Wednesday, October 26, 2011

Living Heros are Honored

Often times, people's great accomplishments are not honored most until they are dead. Martin Luther King Jr., Mahatma Ghandi, Abraham Lincoln, and others did not recieve their greatest honor until they no longer could know about it.

Today, living heros were honored. NBC Nightly News Anchor, Brian Williams, hosted a Human Rights Awards Dinner. Egyptian activist, Basem Fathy, was honored for his tireless and brave work as an advocate for Egypt's political freedom. Fathy was detained many times by the Mubarak regime. However, despite the Mubarak's opposition to his political ideas, which could have resulted in his assassination, Fathy found courage to help coordinate and inspire the Egyptian people to rise up for their political freedom. Another hero, Shehrbano Taseer, was also honored for her brave work. She has faced criticism and even death threats while working to advocate for increased religious freedom in Pakistan. The article states that she was a very key player in organizing the United Nation Human Rights Council's "groundbreaking resolution that seeks to adress violence, discrimination, and incitement to religious hatred without the controversial notion of 'defamation of religions'".

I think that it is great that such amazing heros are being celebrated for their amazing accomplishments. Why are such events not held more often?

"Too Scared to Seek Treatment"

Footage in this video shows a health professional striking a wounded patient as he is being carried out of the ambulance. Amnesty International reports that the footage is consistent with many testimonies where patients suffer beatings from their doctors or government authorities in Syria.

In an interview, a former Syrian doctor claims that the state administered hospitals are required to report their wounded to the authorities. The government is concerned about taking suspected people who have been wounded to interrogation immediately rather than to give them treatment. Many fear going to the hospital as they will be captured and tortured by the military.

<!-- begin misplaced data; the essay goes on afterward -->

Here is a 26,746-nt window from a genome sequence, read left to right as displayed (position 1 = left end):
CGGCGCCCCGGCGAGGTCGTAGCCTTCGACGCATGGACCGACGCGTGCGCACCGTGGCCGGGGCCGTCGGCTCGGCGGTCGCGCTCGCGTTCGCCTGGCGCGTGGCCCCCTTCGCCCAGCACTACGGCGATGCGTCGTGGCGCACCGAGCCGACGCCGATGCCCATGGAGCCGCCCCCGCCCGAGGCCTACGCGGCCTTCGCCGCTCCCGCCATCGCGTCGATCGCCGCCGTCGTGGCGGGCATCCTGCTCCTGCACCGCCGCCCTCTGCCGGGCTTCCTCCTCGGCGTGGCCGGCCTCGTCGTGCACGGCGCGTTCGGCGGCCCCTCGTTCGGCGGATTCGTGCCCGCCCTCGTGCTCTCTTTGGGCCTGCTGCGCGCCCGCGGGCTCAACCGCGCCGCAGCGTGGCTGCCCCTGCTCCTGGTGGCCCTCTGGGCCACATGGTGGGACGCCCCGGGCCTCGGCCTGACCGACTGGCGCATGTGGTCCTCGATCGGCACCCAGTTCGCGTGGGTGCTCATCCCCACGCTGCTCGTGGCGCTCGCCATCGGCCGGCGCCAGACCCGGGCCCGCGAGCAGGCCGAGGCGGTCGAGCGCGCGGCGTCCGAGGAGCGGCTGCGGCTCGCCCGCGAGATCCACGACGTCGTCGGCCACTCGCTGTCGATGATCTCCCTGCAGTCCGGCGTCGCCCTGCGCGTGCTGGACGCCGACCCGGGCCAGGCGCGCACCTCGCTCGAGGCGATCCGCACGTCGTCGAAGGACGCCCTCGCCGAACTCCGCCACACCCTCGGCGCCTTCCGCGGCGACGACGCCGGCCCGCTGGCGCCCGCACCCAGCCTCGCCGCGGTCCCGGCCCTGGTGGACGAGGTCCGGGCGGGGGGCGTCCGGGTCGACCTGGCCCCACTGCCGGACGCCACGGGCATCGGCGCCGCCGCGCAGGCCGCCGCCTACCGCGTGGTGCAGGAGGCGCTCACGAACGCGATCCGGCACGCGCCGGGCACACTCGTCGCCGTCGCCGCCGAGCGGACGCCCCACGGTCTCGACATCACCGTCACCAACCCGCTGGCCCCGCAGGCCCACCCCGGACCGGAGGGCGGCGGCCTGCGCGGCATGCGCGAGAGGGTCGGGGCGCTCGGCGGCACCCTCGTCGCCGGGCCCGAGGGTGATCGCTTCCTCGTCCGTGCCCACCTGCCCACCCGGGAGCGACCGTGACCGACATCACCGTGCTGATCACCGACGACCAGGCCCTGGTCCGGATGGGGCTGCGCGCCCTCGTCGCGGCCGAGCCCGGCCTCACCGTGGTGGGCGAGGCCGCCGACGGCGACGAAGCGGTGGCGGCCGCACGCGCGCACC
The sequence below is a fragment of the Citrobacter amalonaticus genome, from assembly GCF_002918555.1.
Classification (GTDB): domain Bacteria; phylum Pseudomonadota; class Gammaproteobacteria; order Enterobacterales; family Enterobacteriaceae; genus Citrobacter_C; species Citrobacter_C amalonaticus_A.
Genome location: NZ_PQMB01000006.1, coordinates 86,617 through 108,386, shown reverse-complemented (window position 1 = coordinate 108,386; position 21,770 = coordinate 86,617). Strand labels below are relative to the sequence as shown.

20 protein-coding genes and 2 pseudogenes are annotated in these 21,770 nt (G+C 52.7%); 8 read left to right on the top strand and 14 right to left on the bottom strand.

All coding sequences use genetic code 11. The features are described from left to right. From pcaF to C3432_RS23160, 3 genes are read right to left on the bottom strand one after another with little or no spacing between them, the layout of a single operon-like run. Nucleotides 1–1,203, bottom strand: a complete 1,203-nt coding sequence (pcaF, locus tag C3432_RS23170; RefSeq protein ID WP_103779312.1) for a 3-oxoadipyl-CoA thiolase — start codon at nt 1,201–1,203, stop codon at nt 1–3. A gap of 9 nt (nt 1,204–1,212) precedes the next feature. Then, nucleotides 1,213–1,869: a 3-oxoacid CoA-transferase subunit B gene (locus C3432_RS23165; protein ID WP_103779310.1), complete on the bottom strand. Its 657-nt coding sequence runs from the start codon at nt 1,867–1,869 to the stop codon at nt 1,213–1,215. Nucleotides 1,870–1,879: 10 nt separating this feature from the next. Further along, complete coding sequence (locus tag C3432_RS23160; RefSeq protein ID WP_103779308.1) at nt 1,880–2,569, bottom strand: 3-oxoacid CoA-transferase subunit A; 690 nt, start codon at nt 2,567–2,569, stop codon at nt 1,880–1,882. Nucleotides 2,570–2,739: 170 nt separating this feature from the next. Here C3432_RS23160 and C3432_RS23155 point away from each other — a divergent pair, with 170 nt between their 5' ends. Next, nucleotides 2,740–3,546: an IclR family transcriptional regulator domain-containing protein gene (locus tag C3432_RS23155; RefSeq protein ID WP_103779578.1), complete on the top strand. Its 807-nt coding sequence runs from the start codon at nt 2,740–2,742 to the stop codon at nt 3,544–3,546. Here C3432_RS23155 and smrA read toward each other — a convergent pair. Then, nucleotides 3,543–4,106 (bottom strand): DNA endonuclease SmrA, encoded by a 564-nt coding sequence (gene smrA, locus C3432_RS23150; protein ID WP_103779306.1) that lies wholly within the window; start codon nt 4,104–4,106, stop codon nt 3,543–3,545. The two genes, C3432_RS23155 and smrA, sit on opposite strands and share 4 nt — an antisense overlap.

There is a serious dilemma here: as doctors, you either report your patients to the authorities and risk them not getting treatment and eventually tortured, or protect your patients and put yourself at risk of arrest and torture. “Those inside Syria who are injured or dying have a right to basic medical treatment. The Syrian government needs to stop discriminating based on assumed political ties of the wounded.”

It is troubling to know that you cannot speak out against the government. It is even more disturbing to know that when you do and you are injured and dying, doctors are not allowed to help you either.

Tuesday, October 25, 2011

Virginity Tests in Egypt

I read a short summary of this article first on the Daily Beast today and was so incredulous that I then clicked on the link to read the entire story at Global Post. This young woman, Samira Ibrahim, was violated by Egyptian military personnel as part of a "virginity check." She has filed a lawsuit against the military for the practice. The entire concept of a virginity test is a complete violation of a woman's human rights and has been condemned by Amnesty International as a form of torture. This woman is so brave for standing up to Egyptian authorities, and even more incredible, I think, is the fact that both of her parents support her case. If her case is not given a fair trial by the often corrupt courts of Egypt, Ms. Ibrahim has said that she will take it to the United Nations. I find it so admirable that she is fighting back for what she knows is right and that she is not afraid, despite the male-dominated culture and corrupt legal system.

Sunday, October 23, 2011

Evelyn Apoko

Another video of Evelyn.

Evelyn Apoko and the LRA

The LRA needs to sit down! Look at her face due to the LRA. Evelyn is one of the few people to survive and I'm happy that she is speaking out because she may be able to save other children.